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All We Can Eat
Posted at 04:30 PM ET, 08/15/2012

Chefs Feed app: Politics of the plate


Chefs Feed: An app that lets you eat like your favorite toque.
The logic would seem infallible: Your favorite chefs produce your favorite foods, so of course you would trust their palates to steer you to other dishes in the area.

Such is the premise of Chefs Feed, a smartphone app that allows chefs to serve as your concierge on where to eat in a number of cities across the country. The app debuted last fall in a small handful of markets, but has now expanded to include the D.C. area.

At present about 25 local chefs are featured in the D.C. portion of the app, including Scott Drewno of The Source, Nicholas Stefanelli of Bibiana, Michel Richard of Citronelle and Central, Mike Isabella of Graffiato and Bandolero, Jamie Leeds of Hank’s Oyster Bar, Eric Ziebold of CityZen and Cathal Armstrong of Restaurant Eve.

Their recommendations, I would suggest, are a reflection of the city where they do business: They’re largely political.

Generally speaking, their dining politics fall into three overarching categories: Chefs who recommend dishes from sister restaurants in their own company. (Example: Anthony Chittum singles out plates from Columbia Firehouse and Birch & Barley, two operations under the same Neighborhood Restaurant Group umbrella as Chittum’s Vermilion.)

Then there are chefs who recommend dishes at their friends’ restaurants. (Example: R.J. Cooper votes for plates at Brasserie Beck and Bayou Bakery, operated by his buds Robert Wiedmaier and David Guas respectively; Cooper is far from alone in this particular category.) Finally, there are chefs who favor dishes that have a connection to their own spouse. (Examples: One of Guas’s recommendations is a restaurant, Brasserie Beck, for whom his wife does public relations (*); husband-and-wife team, Kyle Bailey of Birch & Barley and Tiffany MacIsaac of Buzz Bakery, pick dishes from each other’s repertoire.)

All of this gastronomic back-scratching makes you grateful for chefs like Jeff Tunks (DC Coast, Acadiana and other restaurants) who wanders far afield for his picks. Tunks selects dishes from such deep-space outposts as Mark’s Duck House in Falls Church, Pho Today in Fairfax and Taqueria la Placita in Hyattsville. Tunks’s off-the-beaten-path recommendations underscore a basic truth about chefs: Many simply do not have time to scavenge the area for good eats. They already work, like, 200 hours a week.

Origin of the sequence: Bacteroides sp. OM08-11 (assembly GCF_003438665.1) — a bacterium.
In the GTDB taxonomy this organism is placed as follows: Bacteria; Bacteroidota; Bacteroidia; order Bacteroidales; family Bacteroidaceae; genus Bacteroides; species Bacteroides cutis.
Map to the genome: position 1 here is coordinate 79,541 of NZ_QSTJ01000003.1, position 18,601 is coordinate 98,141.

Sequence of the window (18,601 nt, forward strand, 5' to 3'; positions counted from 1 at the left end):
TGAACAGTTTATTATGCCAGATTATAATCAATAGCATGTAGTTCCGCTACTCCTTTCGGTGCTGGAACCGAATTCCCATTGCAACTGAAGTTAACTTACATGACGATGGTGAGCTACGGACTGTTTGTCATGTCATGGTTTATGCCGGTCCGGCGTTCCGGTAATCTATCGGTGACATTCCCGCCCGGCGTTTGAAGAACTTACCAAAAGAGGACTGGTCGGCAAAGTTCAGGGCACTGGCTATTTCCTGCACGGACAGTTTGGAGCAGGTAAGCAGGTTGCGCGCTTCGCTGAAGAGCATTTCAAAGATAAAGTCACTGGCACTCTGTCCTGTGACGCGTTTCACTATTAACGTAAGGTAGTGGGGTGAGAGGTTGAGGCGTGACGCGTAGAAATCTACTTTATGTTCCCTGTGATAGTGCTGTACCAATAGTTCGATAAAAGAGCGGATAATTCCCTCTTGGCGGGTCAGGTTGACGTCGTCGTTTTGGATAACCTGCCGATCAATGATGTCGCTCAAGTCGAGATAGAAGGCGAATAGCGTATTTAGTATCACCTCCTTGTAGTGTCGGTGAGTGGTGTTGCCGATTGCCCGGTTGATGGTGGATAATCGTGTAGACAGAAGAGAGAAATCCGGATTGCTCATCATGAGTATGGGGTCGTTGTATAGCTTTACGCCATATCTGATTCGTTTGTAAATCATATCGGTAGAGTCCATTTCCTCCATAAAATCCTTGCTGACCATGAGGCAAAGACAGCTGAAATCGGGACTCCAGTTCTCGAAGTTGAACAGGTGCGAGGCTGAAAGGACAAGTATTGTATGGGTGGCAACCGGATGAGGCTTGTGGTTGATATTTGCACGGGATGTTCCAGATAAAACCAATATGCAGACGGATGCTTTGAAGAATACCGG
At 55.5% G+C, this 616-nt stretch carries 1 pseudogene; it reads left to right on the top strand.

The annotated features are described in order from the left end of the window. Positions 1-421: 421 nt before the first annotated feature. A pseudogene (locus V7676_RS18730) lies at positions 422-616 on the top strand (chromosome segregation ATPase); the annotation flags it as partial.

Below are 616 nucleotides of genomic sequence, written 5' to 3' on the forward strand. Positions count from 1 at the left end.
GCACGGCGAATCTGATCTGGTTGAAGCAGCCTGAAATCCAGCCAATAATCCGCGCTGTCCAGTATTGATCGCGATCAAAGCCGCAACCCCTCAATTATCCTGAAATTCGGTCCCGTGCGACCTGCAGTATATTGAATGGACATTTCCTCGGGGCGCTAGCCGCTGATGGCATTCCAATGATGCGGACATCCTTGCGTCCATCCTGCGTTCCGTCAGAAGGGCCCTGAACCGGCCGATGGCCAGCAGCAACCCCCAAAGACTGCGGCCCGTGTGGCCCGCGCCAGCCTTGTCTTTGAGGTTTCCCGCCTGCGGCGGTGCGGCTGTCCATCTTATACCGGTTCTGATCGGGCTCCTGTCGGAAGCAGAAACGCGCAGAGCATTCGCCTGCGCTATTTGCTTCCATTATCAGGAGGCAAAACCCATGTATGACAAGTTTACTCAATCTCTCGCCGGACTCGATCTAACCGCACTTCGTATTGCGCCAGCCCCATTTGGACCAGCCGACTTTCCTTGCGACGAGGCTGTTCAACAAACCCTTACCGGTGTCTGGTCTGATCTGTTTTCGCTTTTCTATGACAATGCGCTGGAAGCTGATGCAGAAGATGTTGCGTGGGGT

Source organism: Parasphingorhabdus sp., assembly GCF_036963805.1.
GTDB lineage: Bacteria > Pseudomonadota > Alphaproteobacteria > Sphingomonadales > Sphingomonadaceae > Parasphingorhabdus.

But chefs do know where to score late-night bites, like New Big Wong in Chinatown (open until 5 a.m. on weekends), Honey Pig Gooldaegee Korean Grill in Annandale (open 24 hours) and Amsterdam Falafelshop (open until, well, you know already). Each place pops up at least twice on the local Chefs Feed pages.

It’s hard to argue that there is no value to this app. First of all, the thing is free; your only cost is the time spent browsing it (which, frankly, won’t be long). Second, even with all the plate-driven patronage on display, I still enjoyed combing through the profiles to see who picked what — and why. The why is expressed in small chef-driven reviews of their favorite dishes, such as Spike Mendelsohn’s description of the agnolotti at Graffiato:

“It tastes like biting into little pillows of gold.”

I’m still trying to parse that simile.

In the meantime, here are a few profile pages from the Chefs Feed app:

* Note: David Guas’s wife, publicist Simone Rathle, e-mailed to say that at the time that Chefs Feed asked for Guas’s recommedations, she was not doing work for Robert Wiedmaier.

Jamie Leeds:


Eric Ziebold:


Spike Mendelsohn:



Fabio Trabocchi of Fiola:


Michel Richard:


By  |  04:30 PM ET, 08/15/2012

Categories:  Chefs | Tags:  Tim Carman

 
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